Friday, December 16, 2016

The Mushroom Hors d'oeuvres Recipe
Contest Winners and their Kitchen Magic

by Mary Ellen Kozak

For years we have been in search of the perfect mushroom hors d'oeuvres; something beyond the idea of the stuffed button mushroom (delicious as they are). While we are still searching for a collection of room temperature mushroom hors d'oeuvres, we’d like to introduce the following winning recipes. They are hot mushroom heaven and relatively simple to make. Thank you to everyone who submitted a recipe for this contest. Cold buffet cooks: If you are looking for a recipe that doesn’t need to be served warm, there is nothing more tasty and simple than Shiitake Mushroom Butter served on a cracker or slathered on bread dough with cheese and baked into a chewy mushroom cheese bread. Buon Natale, Joyeux Noel and Merry Christmas!

This first place winning recipe was submitted by David Mitten of Chillicothe, Ohio. When Janice tried this recipe, she liked the versatility of the finished dish. “It can be used on pizza, crostini, puff pastry, or a flavorful meat like tenderloin - all great options.

First Place: Shiitake Mushroom Bacon and Cheese Dip

Shiitake Mushroom Bacon and Cheese Dip

6 strips of bacon, cut across grain into 1/8 inch slices
1/4 c (1 medium) shallot, finely diced
3 c (6-8 oz) fresh Shiitake caps diced into ¼ inch cubes (smaller if
this is to be used as a spread)

6 oz cream cheese, softened
3 oz grated Parmesan or Asiago cheese
1 tsp Worcestershire sauce
1 T dry sherry
¼ c mayonnaise
½ tsp fresh ground black pepper
Pinch of salt

For serving:
1 loaf of crusty French bread, cut into 1/4-1/2 inch slices and spread out on a sheet pan. Bake at 350° F until slightly crisp. May also be served on a sturdy, good quality cracker.

Sauté bacon slices in a heavy skillet until crisp but not burnt. Remove bacon strips, leaving about 1 T of the drippings in the skillet.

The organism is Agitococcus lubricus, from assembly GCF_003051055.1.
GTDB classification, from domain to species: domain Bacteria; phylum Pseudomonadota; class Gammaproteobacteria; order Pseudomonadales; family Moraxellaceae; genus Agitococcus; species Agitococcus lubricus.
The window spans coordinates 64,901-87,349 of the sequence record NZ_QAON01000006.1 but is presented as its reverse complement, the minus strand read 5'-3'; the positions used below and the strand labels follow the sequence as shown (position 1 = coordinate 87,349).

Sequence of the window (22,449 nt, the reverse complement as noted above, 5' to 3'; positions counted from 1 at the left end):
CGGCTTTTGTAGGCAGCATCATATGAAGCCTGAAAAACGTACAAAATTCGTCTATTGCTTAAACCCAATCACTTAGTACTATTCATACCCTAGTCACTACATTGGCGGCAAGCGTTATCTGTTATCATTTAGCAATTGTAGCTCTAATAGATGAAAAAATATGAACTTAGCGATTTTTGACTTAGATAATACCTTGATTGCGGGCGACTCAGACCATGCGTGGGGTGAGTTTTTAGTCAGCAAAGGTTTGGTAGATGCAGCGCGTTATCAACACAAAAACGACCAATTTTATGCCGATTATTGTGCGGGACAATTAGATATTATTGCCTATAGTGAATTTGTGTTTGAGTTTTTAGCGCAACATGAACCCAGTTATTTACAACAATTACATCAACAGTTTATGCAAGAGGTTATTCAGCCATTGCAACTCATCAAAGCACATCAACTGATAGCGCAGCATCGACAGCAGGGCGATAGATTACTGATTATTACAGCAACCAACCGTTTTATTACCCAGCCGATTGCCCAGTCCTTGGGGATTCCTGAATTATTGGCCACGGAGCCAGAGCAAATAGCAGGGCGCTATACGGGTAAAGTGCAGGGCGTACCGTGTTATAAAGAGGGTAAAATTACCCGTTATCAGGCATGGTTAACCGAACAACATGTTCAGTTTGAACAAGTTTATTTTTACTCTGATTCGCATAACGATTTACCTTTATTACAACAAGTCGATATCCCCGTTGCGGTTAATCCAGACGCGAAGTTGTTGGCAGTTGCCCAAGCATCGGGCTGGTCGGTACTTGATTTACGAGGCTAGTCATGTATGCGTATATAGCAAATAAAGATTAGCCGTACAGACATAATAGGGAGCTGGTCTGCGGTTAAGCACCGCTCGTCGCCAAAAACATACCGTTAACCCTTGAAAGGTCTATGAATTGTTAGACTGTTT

Add shallot and diced mushrooms to the drippings, and a pinch of salt. Sauté over medium heat until shallots and mushrooms are slightly brown. Remove from heat and allow to cool slightly.

Into a mixing bowl mix the cream cheese, Parmesan cheese, Worcestershire, sherry, black pepper, and mayonnaise.  Mix together and then add the shallots, mushrooms and bacon, incorporating all.  Scrape into a shallow casserole dish and bake at 350 until bubbly and slightly browned- about 20 minutes. The dip may alternatively be microwaved until bubbly but will not brown.

Serve immediately 

(I have refrigerated leftovers and used the "dip" in sauces and toppings. ~MEK")

David Mitten has been growing mushrooms for two years and keeps very busy
with many other natural and outdoor activities such as beekeeping, hiking, kayaking,
shooting and outdoor exploration in general, not to mention keeping up
with his wife Beth and two sons, Jeff and Jared.

We were delighted when farm market customer Amy Koffarnus from DePere, Wisconsin won 2nd Place. When I prepared the recipe at F&FP for a photo, there was a gasp and a crowd of staff around the plate... and then the tarts were gone. “My love for mushrooms has definitely changed and grown over the years," Amy says. "I finally took the time to buy my first kit from Field and Forest Products and will never look back. I asked Bridgett Lowery who runs 416 Cuisine LLC in DePere to teach a cooking class in my home. The recipe submitted is actually inspired by one she taught. I had insisted we used some of the mushrooms I bought at the farmers market just days before. These mushrooms really brought a lot of extra flavor to the appetizer as they do with any meal. I use them in egg bakes, stir-fries, mushroom spaghetti and homemade cream of mushroom soup. It doesn’t get any better then having them at your fingertips by growing them in your kitchen! Happy cooking!”